The importance of scientific research on Mars can provide evidence of evolution for most of Earth’s geological processes and of whether another place in the universe was able to sustain life. Recently, exploratory missions on the Red Planet stand out, however, other relatively close points also deserve to be remembered.
In this sense, we list below 5 alternative places in the solar system with potential missions, from the closest to the most distant.
Due to the similarity with the Earth, in terms of size, mass and geological composition, the second planet in the solar system is seen as a possible indication of the terrestrial horizon. With an inhospitable landscape and dominated by greenhouse gases, the exploration and development of new studies may present preventive measures to avoid potential catastrophes.
However, Venus has characteristics that make this work difficult. This is because its atmosphere is one of the densest due to the composition of 96% carbon dioxide. The scenario generates clouds of sulfuric acid in addition to the hot and extreme pressure surface. Soon, most electronic devices and rovers would be easily destroyed when they arrive, so that radars are the only possible alternative today.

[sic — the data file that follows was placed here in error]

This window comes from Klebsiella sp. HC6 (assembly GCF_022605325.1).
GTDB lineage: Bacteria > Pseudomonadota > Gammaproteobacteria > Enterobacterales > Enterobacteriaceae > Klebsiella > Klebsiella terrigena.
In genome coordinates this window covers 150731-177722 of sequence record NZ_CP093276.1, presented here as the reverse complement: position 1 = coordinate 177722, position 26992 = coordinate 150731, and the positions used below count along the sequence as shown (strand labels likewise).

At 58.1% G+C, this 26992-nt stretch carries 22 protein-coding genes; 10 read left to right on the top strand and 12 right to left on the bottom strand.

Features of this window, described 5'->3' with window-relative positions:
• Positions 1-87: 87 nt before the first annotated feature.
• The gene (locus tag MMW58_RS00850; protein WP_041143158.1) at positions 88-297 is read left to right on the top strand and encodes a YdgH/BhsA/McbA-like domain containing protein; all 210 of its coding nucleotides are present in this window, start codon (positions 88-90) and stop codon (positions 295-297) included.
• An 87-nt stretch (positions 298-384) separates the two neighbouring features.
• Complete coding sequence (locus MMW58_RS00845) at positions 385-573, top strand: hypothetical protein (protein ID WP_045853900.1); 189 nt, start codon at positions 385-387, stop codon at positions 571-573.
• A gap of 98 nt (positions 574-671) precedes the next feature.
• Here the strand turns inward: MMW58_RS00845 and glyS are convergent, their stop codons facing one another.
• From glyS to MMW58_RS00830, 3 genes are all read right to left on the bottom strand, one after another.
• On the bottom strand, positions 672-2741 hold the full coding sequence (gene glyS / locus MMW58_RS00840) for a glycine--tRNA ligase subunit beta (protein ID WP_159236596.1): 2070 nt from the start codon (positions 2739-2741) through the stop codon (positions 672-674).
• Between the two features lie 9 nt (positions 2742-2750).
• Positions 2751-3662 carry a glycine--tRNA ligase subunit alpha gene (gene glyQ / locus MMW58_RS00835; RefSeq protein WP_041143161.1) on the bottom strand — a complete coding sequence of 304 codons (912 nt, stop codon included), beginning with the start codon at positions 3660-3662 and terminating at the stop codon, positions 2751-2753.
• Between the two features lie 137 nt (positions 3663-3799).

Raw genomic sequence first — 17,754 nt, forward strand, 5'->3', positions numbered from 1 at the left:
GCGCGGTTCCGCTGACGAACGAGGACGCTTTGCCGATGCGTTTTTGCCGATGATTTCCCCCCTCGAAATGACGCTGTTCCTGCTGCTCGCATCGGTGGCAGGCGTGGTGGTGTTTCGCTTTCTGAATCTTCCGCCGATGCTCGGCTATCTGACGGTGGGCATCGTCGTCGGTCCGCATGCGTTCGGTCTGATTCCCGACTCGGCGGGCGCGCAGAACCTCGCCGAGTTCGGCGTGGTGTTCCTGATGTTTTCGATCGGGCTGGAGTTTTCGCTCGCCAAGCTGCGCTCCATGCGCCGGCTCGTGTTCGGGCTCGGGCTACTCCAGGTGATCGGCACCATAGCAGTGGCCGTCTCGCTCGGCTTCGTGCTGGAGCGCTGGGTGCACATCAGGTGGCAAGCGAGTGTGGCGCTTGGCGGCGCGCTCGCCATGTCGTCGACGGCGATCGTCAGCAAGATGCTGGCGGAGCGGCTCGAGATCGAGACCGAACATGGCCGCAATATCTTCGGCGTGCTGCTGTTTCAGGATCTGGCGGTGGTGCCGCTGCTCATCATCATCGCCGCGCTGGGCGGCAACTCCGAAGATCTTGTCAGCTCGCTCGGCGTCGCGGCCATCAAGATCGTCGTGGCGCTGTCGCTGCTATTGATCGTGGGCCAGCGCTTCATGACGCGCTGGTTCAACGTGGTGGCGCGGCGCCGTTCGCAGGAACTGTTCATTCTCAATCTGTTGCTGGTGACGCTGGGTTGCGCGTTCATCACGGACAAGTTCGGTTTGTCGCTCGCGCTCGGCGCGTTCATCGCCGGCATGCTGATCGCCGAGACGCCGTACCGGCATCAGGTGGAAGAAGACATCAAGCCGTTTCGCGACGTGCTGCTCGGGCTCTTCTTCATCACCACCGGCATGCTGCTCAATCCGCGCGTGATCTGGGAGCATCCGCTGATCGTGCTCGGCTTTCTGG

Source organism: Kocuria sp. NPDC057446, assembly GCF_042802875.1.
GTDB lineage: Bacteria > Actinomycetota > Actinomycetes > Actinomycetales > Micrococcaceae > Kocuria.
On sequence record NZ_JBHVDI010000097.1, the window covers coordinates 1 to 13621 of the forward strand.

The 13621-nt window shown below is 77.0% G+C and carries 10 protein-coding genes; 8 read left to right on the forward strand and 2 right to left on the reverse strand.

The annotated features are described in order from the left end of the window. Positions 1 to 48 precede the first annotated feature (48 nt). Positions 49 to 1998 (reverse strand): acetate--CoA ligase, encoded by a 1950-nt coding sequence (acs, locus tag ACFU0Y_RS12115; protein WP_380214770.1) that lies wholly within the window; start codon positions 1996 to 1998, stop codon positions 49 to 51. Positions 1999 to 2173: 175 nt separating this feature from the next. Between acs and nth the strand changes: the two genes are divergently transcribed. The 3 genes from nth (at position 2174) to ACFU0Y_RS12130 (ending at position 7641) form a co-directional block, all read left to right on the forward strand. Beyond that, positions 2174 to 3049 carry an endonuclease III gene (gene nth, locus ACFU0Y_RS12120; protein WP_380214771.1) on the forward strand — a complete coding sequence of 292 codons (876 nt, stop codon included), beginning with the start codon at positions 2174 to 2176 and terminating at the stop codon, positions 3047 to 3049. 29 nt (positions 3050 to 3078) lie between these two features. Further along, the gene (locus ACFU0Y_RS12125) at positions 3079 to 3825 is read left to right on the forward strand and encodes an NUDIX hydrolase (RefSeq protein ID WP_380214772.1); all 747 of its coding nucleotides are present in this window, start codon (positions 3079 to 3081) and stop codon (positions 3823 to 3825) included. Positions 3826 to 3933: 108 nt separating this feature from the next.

Ceres is the largest asteroid in the solar system, which earned it the classification of dwarf planet. Its geology is rich, mainly because of the presence of organic compounds, a factor that can guide studies to verify if it has already been inhabited. The possibility can be explained through its 30% frozen crust and with evidence of sheltering several underground oceans, in addition to cryovolcanoes that expel low temperature water and salts.
New projects with more advanced instrumentation are in the process of being developed and may provide more evidence about the presence of life there.
Jupiter’s fourth largest moon is considered the best place in the solar system to locate an extraterrestrial signal. The reason for this is in its vast underground ocean of liquid water, similar to Earth’s deep hydrothermal vents. On the other hand, clay minerals often associated with the presence of organic matter were found in its crust, increasing hope on the subject.
So far, no mission has managed to reach the continent and extract enough samples for studies on Earth, but soon projects in progress will be able to specify the satellite’s surface and subsurface.
Saturn’s second largest moon is also the only moon in the solar system with an atmosphere rich in nitrogen and density similar to that of Earth. In addition, Titan is the only known space point – outside of Earth – with lakes on the surface. However, these lakes are not formed by water, but by methane. In this way, a primitive life may have thrived in these environments thanks to the atmosphere.
Although there is still no proof of habitability conditions on Titan, an analysis of organic compounds would help reveal the evolution of lives in the place. For that, NASA plans a new mission in 2026, Dragonfly, which will use a “helicopter” drone to search the surface mapping.
Pluto is characterized by a predominance of ice, with a surface composed of 98% frozen nitrogen. Although there is still no forecast for a new mission to the dwarf planet, NASA’s New Horizons probe, 2015, suggested that even the distance from the Sun goes through active energy processes that shape its landscape.